As the sun set on discharge day, we went into triage mode. We told the construction crew to finish what they could that day, and not come back. We took everything that was piled on our bed and dumped it in the living room. We vacuumed, mopped, and scrubbed. I paused to pump every three hours. I kept moving even though my body ached--I was only 72 hours postpartum, after all. The pregnancy books all tell you to take it easy after delivery, but I guess they did not account for a scenario in which you came back from the hospital after a month and found out you need to put your whole house together in a few hours. We did countless loads of laundry. We opened dozens of delivery boxes. We picked up food from friends who came by. At some point, the laundry machine stopped working. We fixed it and kept going.
By midnight, we had set up a bassinet and a changing station in one corner of our bedroom. It was the only corner of our house that was fully sanitized. Billable Baby's clothes and sheets were washed. Her tiny preemie diapers were laid out in a neat row. According to my step counter, I had walked 8,000 steps that day.
We were ready for her.
The next day, exactly a month after the fire, we brought Billable Baby home.
It took another week to finish washing every article of clothing we owned. It took several more weeks for the rest of our home to return to normal. It took months for me to process what happened.
In my otherwise orderly and meticulously planned life, this pandemic childbirth experience represented a complete loss of control. I couldn't control a negligent neighbor. I couldn't control the well-meaning but misdirected construction contractors. I couldn't control Billable Baby's timing (no surprises there). What was supposed to be a moment of joy was instead marred by chaos, uncertainty, and fear. For anyone else who has felt this away after a difficult fertility journey, pregnancy, birth, or child-rearing experience, my heart goes out to you. I now know maybe a sliver of how you felt.
In the end, Billable Baby was fine. She did not know that she came back to an apartment that was under construction. She did not mind that she had no nursery. She did not care that our home was not perfect for her. She slept, woke, ate, and stared at us in wonder and confusion. She quickly gained weight and caught up to her full-term peers.
Compared to other people who have experienced major upheavals--illness, divorce, death, senseless violence--I often felt that my ordeal was unworthy of mention. After all, this has been a particularly hard year for many people, and I was very lucky and privileged in comparison. I was fortunate enough to have a relatively stable job that allowed me to go on sick and disability leave with no questions asked. I have decent health insurance (though my massive hospital bill is still under dispute). We have the economic means to solve any problem with Amazon Prime. We could turn to two sets of grandparents who, despite the distance, are eager to provide advice and love on FaceTime. We are surrounded by supportive friends and neighbors who sent us baby supplies, brought us food, or gave us much-needed moral support. My husband and I have each other. And most importantly, we have a healthy baby girl.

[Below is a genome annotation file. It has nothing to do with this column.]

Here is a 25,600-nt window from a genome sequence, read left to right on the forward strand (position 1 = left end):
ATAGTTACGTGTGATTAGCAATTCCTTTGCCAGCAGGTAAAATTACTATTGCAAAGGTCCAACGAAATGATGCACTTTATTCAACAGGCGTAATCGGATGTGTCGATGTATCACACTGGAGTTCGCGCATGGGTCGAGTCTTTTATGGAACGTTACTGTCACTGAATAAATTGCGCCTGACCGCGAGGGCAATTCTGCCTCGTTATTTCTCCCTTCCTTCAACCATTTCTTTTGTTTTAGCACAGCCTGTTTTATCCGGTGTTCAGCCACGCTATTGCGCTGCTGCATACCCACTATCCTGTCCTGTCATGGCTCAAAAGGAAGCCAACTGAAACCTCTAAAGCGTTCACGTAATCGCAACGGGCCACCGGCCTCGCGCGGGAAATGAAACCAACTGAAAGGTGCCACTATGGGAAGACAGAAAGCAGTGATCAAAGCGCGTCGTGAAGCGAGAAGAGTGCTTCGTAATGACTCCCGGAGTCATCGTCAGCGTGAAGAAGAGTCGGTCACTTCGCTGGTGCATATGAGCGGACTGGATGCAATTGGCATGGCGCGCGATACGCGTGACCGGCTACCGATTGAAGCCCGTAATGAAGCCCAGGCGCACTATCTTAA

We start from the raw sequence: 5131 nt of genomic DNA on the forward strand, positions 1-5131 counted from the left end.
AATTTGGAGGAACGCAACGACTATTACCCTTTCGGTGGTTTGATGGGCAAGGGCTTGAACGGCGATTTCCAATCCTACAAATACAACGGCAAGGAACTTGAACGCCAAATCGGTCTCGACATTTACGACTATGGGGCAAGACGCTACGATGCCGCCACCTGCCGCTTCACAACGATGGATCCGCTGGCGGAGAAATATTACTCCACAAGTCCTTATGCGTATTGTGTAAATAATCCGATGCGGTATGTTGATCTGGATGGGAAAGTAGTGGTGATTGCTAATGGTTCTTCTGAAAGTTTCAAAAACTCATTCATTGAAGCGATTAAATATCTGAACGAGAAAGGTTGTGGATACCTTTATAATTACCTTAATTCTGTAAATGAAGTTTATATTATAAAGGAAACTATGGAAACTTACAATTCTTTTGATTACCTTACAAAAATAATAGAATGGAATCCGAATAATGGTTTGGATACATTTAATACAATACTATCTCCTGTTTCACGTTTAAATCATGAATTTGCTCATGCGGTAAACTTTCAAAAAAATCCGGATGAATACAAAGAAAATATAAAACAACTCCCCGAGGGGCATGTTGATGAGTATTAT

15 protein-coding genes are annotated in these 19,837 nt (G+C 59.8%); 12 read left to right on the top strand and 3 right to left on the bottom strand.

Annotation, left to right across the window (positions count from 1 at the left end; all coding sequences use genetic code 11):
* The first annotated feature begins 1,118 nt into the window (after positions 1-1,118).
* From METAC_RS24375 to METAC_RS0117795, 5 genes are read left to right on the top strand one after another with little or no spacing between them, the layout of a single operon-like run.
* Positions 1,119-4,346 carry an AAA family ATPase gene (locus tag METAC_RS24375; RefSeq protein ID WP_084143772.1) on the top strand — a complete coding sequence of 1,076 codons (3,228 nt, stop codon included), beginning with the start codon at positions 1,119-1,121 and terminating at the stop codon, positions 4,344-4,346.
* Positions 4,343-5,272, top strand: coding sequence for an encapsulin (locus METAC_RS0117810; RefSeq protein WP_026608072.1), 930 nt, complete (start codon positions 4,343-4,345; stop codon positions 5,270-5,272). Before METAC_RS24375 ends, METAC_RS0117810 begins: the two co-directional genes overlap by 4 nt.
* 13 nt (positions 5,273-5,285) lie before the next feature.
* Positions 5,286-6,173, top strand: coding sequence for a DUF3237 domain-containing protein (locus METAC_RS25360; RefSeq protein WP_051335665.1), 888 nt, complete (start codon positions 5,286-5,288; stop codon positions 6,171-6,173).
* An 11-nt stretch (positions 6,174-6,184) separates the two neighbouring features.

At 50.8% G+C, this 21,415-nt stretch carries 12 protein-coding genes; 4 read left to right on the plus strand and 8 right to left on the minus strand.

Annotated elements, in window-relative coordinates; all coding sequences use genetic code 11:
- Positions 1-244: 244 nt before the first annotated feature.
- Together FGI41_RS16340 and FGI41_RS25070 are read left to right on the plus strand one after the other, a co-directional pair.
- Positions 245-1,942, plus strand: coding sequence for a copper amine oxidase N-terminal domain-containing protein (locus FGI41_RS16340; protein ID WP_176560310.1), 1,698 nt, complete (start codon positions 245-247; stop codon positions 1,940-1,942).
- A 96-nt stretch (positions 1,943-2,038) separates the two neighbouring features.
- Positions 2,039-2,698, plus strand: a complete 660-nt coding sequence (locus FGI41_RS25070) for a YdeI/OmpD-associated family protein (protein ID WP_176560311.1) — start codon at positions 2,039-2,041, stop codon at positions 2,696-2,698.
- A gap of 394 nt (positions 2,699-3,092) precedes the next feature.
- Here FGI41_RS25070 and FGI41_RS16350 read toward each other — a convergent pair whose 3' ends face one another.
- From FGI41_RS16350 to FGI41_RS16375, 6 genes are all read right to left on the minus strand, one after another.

But I now understand that other people's hardships do not diminish my own. Other people's pain does not invalidate my own feelings. I need to tell myself that I'm allowed to feel anger, sadness, and melancholy. I should not feel bad about the fact that I need to throw myself a pity party from time to time (but maybe once a month at most and the party needs to shut down by 9:00 pm, my new bedtime!).
For me, what this experience has underscored is the importance of a support network. My husband and I found the "village" to raise our daughter through our friends, coworkers, neighbors, and faraway family members. The fellow new moms in my life were, and are, my bedrock. When I felt like I was drowning, I leaned hard into my support network, and they, in turn, lifted me above the water. If there is one positive lesson I can take away from this experience, it is the importance of showing up for your loved ones, in any way you can.
And to those of you out there who feel like you are getting pulled by the rip tide of life, I want you to keep swimming.
I want you to know that you are strong.
I want you to call for help when you need it.
I want you to look at your worst day, and say, "I got through it."
I want you to know that vulnerability (perhaps in the form of a public blog post) is scary, but maybe cathartic.
I want you to know that you can do this.
You got this.
Because that is what I tell myself every day.